MOBILE, Ala. — Lightning struck not once or twice, but three times late Saturday night.

The first two times it benefited South Alabama in the form of unlikely home runs, given the pitcher, but the important one was the last one. That came in the form of a go-ahead solo home run, also unlikely, given the hitter, Kyle Clement, and made a winner out of Louisiana-Lafayette in an 11-inning, 5-4 Sun Belt Conference thriller at Eddie Stanky Field.

Clement led off the 11th against South Alabama right-hander Hunter Soleymani (4-3), who immediately fell behind Clement 2-0 when he couldn’t locate a pair of breaking balls.

Clement figured that meant a fastball was coming next. He guessed right.

“I was sitting on one pitch, and I got it and capitalized on it,” Clement said.

The home run was Clement’s second of the year, and first since April 3. During postgame interviews, his teammates were giving him grief for his lack of big flies, but Clement took it in stride.

“It’s been a while (since I hit a home run), but no better time to hit one,” Clement said.

The first two lightning strikes came on a pair of Jaguars home runs off Cajuns stud closer Dylan Moore (6-1) — the first two home runs Moore’d given up all season. But Clement’s shot gave Moore his third lead of the game to protect, and this time Moore was able to keep the Cajuns in front.

“Sooner or later, the odds are pretty good that he’s not going to blow three saves in one night,” said Cajuns coach Tony Robichaux.

With the win, the Cajuns (32-19, 17-9 SBC) remained in contention for the league’s regular-season title.

Freshman pitcher Nick Lee was nearly untouchable through the first six innings, but South Alabama finally got to him in the seventh, and that’s when things got really interesting.

Jaguars catcher Jared Barnes started the rally with a one-out double down the left field line, and he was chased home by the next batter, Ben Gann, who hammered a double of his own over Kennon Fontenot’s head in left field.

With the tying run now at second base, Cajuns coach Tony Robichaux did not hesitate to bring closer Dylan Moore into the game to stop the bleeding.

But instead, the vein burst. Pinch hitter Adam Wolfe took the second pitch he saw from Moore for a deep ride over the scoreboard in left field for a two-run home run that put the Jaguars (37-15, 20-6) ahead 3-2.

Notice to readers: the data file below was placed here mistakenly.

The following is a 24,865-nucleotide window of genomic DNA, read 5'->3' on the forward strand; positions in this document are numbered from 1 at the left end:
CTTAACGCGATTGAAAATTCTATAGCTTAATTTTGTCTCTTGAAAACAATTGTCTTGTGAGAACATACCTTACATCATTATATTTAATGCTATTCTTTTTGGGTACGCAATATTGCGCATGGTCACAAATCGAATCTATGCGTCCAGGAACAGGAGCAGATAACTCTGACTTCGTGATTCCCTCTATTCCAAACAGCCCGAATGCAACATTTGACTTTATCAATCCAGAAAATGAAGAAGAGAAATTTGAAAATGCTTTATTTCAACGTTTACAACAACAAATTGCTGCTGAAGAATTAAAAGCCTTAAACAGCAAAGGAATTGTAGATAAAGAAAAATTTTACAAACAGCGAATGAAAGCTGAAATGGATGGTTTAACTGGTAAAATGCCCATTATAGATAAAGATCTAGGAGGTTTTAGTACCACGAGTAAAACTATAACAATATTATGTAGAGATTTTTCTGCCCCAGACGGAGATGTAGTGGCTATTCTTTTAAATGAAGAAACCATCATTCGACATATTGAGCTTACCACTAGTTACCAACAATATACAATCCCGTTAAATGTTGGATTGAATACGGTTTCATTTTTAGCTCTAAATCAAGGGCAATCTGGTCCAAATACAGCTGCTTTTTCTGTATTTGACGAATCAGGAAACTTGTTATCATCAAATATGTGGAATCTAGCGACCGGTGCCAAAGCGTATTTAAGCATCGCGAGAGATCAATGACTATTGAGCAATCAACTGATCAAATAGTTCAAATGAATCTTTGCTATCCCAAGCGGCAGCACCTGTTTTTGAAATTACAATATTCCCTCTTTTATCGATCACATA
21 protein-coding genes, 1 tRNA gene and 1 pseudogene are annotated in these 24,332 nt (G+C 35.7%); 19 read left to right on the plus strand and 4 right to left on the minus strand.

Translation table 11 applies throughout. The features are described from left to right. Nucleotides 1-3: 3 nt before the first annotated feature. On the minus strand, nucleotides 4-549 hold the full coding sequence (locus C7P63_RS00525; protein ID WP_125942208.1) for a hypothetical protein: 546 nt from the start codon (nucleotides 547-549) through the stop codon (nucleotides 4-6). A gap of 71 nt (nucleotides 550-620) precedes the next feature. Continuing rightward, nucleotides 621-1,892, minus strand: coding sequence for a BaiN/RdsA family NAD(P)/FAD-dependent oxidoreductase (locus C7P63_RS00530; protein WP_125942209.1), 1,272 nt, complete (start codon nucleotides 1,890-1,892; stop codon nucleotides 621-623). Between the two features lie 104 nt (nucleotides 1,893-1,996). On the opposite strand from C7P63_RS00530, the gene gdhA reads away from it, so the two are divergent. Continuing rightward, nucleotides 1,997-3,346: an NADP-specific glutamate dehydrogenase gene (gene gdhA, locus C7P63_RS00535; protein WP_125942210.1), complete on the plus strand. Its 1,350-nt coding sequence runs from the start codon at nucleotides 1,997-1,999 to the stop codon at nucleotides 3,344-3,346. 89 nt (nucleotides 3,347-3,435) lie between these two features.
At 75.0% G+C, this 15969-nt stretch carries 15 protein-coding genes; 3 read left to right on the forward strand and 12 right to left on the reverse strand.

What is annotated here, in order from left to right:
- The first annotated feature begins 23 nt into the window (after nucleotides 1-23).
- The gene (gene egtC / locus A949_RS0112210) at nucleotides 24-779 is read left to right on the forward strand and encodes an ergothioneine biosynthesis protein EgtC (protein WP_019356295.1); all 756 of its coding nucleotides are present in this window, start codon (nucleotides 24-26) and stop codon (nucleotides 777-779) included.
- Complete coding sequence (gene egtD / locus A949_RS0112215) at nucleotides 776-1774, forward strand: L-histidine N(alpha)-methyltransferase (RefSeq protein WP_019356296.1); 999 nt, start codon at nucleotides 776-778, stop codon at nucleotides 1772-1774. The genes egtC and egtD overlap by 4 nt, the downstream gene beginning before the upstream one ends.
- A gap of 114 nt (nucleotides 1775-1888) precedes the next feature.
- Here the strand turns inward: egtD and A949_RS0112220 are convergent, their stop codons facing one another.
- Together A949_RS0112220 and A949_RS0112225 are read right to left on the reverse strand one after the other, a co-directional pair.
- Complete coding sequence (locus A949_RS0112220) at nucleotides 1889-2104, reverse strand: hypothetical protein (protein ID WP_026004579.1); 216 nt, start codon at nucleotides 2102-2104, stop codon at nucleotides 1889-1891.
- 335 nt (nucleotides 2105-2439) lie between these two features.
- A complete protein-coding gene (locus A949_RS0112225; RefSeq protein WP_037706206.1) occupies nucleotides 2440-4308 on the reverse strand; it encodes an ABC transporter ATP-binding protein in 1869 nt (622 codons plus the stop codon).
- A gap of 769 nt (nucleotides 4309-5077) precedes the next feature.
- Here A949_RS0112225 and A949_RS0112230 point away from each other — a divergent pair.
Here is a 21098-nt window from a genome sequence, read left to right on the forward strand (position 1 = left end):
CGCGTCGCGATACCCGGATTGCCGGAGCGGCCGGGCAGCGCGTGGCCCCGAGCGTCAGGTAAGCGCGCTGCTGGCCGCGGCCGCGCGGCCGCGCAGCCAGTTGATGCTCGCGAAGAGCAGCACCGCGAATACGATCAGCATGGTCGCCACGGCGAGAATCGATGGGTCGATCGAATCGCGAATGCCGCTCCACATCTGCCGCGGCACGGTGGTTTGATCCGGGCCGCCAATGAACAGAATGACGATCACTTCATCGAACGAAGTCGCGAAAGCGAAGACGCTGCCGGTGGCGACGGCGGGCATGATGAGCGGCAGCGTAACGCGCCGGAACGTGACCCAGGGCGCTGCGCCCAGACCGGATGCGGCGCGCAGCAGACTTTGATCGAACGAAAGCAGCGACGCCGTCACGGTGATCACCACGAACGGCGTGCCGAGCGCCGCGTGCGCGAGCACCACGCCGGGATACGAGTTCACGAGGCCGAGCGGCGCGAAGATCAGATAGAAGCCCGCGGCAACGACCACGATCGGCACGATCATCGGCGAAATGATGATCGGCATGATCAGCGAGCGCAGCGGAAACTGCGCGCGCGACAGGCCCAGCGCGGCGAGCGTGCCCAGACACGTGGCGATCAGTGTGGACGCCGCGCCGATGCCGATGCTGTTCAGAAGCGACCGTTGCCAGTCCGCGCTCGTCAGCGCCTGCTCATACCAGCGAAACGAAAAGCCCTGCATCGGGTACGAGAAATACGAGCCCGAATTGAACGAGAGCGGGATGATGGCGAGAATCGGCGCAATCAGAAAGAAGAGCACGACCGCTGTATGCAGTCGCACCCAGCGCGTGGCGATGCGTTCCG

The homer snapped a string of 13 consecutive scoreless appearances for Moore, who hadn’t given up a run, earned or otherwise, since March 20.

But the Cajuns had the answer in the top half of the next inning. Fontenot cracked a double of his own to deep left field, then took third base on Hunter Kasuls’ ground ball to the right side.

With left-handed pinch hitter Steven Sensley at the plate, Fontenot got a good glimpse of what happened when Randy Bell’s offering squirted away from Barnes toward the third base line. Fontenot took off from third, and Barnes wild throw back to the plate got away from Bell, allowing Fontenot to score the tying run easily.

Fontenot delivered once again with a clutch bit of hitting in the 10th. After a leadoff single and a sacrifice bunt put the go-ahead run at second, Fontenot took a fastball from Shane McKinley the other way, scoring pinch runner Ishmael Edwards from second base.

With Moore on the mound, that lead felt comfortable. But South Alabama did something unbelievable again: Travis Swaggerty, who delivered the game-winning hit Friday night, drilled a one-out home run to tie the game again in the bottom of the 10th.

After Clement’s go-ahead home run in the top of the 11th, Robichaux stuck with Moore, and South Alabama nearly did it again.

Brendan Donovan crushed a ball to deep right field with two outs in the 11th, but the ball bounced midway up the wall and caromed back in toward the infield. Donovan cruised into third base with a two-out triple.

With a pair of pitchers ready in the bullpen, Robichaux went out to visit the mound and instill some confidence in his young closer.

“An old guy told me one time, if you’ve got a Cadillac in the garage, you ride it and you don’t leave it in the garage,” Robichaux said. “We’ve got a Cadillac. I went out there just to tell him, ‘You’re my guy, no matter what happens.’ ”

Moore walked Barnes on five pitches to bring up Gann, who grounded out to shortstop to finally end the game. Even that play wasn’t a gimme.

“Brad (Antchak) did a nice job,” Robichaux said. “That ball was kind of capped off the end of the bat. I’ve seen that ball misplayed from time-to-time, and he came in and did a great job.”

For all the drama of the late innings, the starting pitchers did their part keeping everyone’s heartbeats in check for the second straight day.

Lee kept the Jaguars off the scoreboard for the first six innings, taking advantage of the Jaguars’ aggressiveness to keep his pitch count low.

He needed only 10 pitches to get through the second, third and fourth innings, and he was at 76 pitches by the time he came out to start the seventh inning. Lee finished the night with six strikeouts against one walk in 6.1 innings.

The only damage the Cajuns were able to do to Bell came in the first inning thanks in part to an error by Jaguars shortstop Drew LaBounty, who booted a Stefan Trosclair grounder with two outs to set up a two-run double by Brenn Conrad.

But those would be the only two runs in the game for a long while, and it would be the last poor defensive play of the night by the Jaguars, who bailed Bell out with four fantastic diving plays in the field in a span of six batters.

Robichaux said he would decide a starting pitcher for Sunday’s series finale after visiting with the coaching staff in the hotel Saturday night. The Jaguars will throw senior right-hander Austin Bembnowski.